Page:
Student government board president Eric Macadangdang addressed the recent spike in COVID-19 cases on Pitt’s campus in SGB’s weekly Tuesday meeting. Macadangdang said SGB is discussing safety precautions in light of graduation and finishing the semester.
“With the prevalence of cases now on campus, SGB will be looking towards deliberating and considering suggestions regarding our risk postures, additional testing and other mitigation efforts to make sure that we have a safe campus,” Macadangdang said.
According to Macadangdang, in order to keep COVID-19 cases low, Pitt needs to not only make “individual choices,” but “institutional” choices as well in regards to vaccine distribution and safety restrictions. Macadangdang said it is “vital that Pitt stays proactive and preventative.”
According to Pitt’s COVID-19 Medical Response Office, there have been 30 new COVID-19 cases since Thursday, and 50 new cases stated in the report prior. According to the CMRO, large St. Patrick’s Day gatherings and the COVID-19 variant first found in the U.K. surfacing on Pitt’s campus caused the spike in cases.
SGB member Kathryn Fleisher encouraged Pitt students to adhere to safety guidelines in order to stop COVID-19 from spreading and affecting things like in-person graduation.
“I want to remind everybody that if we go too fast, we could risk everything, from in-person graduation this year, to COVID-related policies next year,” Fleisher said. “So please look out for one another, and please be responsible in these last few weeks of the semester. We really have the power to stop the spread of COVID on campus.”
SGB member Annalise Abraham, along with the rest of the board, introduced a resolution to urge Pitt to remove criminal history questions from its undergraduate admission application. According to Abraham, the resolution was inspired by the Ban the Box movement, which urges universities and employers to remove criminal history-related questions from applications.
Abraham said questions regarding criminal history “deter” people with criminal records from applying to college or jobs. She said Black people and people of color are “overcriminalized,” and including such questions “disproportionately deter” them from applying. She said implementing the resolution will make higher education “more accessible and more equitable.”
Abraham said passing the resolution is one way Pitt can help support those affected by criminalization.
“We believe that this is a move that we know that universities across the country are taking, and it’s really time for Pitt to do the same,” Abraham said. “This is only one small step that the University can take to support people and communities affected by criminalization and incarceration.”
SGB waived the resolution while reading it and deferred voting until next week’s meeting. The board will post a draft of the legislation under the “proposed legislation” tab on SGB’s website, according to Macadangdang.
Tyler Viljaste, vice president and chief of cabinet, introduced the Lauren’s Promise resolution, which states, “I will listen and believe you if someone is threatening you,” at last Tuesday’s meeting. Lauren’s Promise, which advocates for campus safety, was created in response to Lauren McCluskey, a University of Utah student, who was killed on campus by her ex-boyfriend.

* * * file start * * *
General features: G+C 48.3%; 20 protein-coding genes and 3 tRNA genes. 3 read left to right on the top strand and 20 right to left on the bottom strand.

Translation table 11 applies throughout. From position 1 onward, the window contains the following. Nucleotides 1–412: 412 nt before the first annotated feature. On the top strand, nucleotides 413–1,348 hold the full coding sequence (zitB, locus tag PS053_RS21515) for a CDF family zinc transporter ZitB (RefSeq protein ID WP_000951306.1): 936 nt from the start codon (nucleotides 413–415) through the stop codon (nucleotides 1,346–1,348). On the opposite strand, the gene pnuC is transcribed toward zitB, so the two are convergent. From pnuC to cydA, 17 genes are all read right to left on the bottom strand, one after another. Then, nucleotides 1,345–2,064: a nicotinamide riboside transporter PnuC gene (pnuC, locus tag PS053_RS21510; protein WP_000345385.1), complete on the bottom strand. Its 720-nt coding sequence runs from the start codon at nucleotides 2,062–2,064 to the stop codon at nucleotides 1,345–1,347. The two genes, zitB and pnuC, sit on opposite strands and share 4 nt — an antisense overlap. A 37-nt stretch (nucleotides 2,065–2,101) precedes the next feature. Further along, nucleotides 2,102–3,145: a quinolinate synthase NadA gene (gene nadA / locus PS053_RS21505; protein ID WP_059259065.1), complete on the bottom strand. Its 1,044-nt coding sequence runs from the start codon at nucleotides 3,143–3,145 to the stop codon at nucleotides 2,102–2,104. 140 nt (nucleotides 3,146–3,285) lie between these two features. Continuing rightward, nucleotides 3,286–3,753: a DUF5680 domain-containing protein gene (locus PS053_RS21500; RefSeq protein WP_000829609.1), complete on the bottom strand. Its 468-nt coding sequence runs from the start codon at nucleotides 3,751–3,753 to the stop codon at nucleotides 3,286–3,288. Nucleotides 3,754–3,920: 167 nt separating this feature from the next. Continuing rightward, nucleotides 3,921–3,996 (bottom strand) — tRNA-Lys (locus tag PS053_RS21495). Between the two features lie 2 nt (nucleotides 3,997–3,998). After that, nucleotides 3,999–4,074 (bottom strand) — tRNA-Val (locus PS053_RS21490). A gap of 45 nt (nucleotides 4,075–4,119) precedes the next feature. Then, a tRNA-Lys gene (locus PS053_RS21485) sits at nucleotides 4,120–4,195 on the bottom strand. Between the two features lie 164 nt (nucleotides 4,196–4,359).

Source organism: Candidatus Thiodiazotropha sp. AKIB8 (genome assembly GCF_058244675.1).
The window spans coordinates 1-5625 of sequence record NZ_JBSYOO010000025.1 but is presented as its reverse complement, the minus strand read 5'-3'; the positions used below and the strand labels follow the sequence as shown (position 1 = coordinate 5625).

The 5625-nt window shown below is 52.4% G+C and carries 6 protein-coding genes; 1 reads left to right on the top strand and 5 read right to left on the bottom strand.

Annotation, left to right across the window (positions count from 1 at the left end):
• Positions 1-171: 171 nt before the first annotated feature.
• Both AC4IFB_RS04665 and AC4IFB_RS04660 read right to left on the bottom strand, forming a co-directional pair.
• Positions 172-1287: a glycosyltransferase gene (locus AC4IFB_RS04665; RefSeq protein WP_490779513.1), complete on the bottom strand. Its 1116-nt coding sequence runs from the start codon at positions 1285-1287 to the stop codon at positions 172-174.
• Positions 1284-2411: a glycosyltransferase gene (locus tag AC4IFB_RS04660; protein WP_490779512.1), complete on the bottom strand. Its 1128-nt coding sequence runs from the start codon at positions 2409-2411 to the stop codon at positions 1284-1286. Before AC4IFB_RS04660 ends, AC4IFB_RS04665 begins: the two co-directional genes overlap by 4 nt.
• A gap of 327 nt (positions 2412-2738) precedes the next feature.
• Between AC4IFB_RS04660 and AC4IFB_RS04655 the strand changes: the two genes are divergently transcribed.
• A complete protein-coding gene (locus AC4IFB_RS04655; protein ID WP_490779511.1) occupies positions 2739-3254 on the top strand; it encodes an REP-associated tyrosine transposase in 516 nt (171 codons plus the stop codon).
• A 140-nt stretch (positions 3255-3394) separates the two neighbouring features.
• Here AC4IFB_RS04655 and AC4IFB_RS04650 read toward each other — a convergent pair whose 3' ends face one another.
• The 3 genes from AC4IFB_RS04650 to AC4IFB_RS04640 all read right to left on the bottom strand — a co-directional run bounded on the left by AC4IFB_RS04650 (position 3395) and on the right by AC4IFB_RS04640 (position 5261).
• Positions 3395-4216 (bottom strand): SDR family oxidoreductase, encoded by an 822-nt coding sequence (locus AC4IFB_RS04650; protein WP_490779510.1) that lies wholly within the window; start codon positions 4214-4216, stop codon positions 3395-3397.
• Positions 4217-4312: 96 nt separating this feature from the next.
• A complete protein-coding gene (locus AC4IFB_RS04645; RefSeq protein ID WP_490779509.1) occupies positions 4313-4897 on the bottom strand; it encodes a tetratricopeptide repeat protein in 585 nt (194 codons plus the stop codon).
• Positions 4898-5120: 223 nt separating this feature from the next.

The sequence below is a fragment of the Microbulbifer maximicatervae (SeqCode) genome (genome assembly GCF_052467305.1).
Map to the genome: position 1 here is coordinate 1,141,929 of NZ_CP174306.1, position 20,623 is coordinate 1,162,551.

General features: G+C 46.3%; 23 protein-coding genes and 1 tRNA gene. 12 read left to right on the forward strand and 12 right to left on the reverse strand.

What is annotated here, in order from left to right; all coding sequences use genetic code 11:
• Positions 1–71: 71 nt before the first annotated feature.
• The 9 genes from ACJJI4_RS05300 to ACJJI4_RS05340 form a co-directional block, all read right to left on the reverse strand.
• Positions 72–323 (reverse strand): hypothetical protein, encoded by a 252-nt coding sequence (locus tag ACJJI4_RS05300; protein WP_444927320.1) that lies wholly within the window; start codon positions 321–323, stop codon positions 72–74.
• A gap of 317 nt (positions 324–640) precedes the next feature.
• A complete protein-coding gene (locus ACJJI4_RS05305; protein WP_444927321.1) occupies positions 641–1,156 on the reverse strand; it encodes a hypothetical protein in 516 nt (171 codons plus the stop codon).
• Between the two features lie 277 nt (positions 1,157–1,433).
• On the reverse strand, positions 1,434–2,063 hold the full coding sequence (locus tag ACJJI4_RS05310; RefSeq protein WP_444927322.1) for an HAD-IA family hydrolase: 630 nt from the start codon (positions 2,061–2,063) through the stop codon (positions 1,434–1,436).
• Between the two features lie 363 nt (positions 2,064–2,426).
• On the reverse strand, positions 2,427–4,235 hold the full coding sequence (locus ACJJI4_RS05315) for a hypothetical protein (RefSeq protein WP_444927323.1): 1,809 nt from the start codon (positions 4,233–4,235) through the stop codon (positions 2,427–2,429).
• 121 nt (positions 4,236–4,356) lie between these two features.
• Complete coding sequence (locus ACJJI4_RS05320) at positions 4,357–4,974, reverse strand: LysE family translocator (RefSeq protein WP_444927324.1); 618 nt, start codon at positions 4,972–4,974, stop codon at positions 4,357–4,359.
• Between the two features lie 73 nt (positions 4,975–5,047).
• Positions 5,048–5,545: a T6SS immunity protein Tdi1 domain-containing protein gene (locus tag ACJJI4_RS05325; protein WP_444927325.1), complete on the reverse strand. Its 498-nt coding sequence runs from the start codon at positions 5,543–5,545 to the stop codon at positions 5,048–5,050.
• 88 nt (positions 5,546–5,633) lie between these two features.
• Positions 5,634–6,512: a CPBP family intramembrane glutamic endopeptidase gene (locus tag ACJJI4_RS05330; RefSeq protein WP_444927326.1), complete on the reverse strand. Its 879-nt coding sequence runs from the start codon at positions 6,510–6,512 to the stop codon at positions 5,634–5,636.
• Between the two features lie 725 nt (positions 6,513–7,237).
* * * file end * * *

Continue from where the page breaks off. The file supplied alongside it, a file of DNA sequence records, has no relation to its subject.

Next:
McCluskey made multiple reports to police and campus officials, but her reports were ignored and ultimately led to her death.
Alina Sheykhet, a Pitt student, was killed in 2017 by her ex-boyfriend in South Oakland. Before her death, Sheykhet mentioned emotional and physical abuse, potential break-ins and even filed a protection from abuse and restraining order.
The board unanimously approved the resolution, and according to Macadangdang, the resolution can be viewed under the “legislation” tab on the SGB website.
Danielle Floyd, wellness committee chair, and Preeti Venkat, academic affairs committee chair, created and sent out a survey to students to collect feedback on Pitt’s self-care day. In the past, many students were disappointed with Pitt’s self-care days, and felt they didn’t sufficiently replace spring break. Pitt students only had one self-care day last semester, but Macadangdang urged administrators to add a second self-care day in the spring semester.
Floyd said SGB created the survey to gather feedback and make sure professors and instructors were acknowledging the self-care day, and to “hold them accountable.”
“We thought it was really important to gather student feedback to just ensure that our professors and lab instructors are continuing to prioritize our mental health and our well-being during this very unique time of heightened stress,” Floyd said.
In his closing remarks, Macadangdang asked Pitt students to look at the Lauren’s Promise resolution, as well as the proposed draft for urging the removal criminal history questions from admission applications. Macadangdang said although the pandemic is ongoing, issues such as relationship abuse and discrimination should still be addressed.
“Even though we are in a pandemic — and that alone occupies a lot of our thoughts — higher education in general and Pitt in specific continues to have issues that lie outside of the pandemic that needs student input and solutions applied to it,” Macadangdang said. “These resolutions highlight two of those issues.”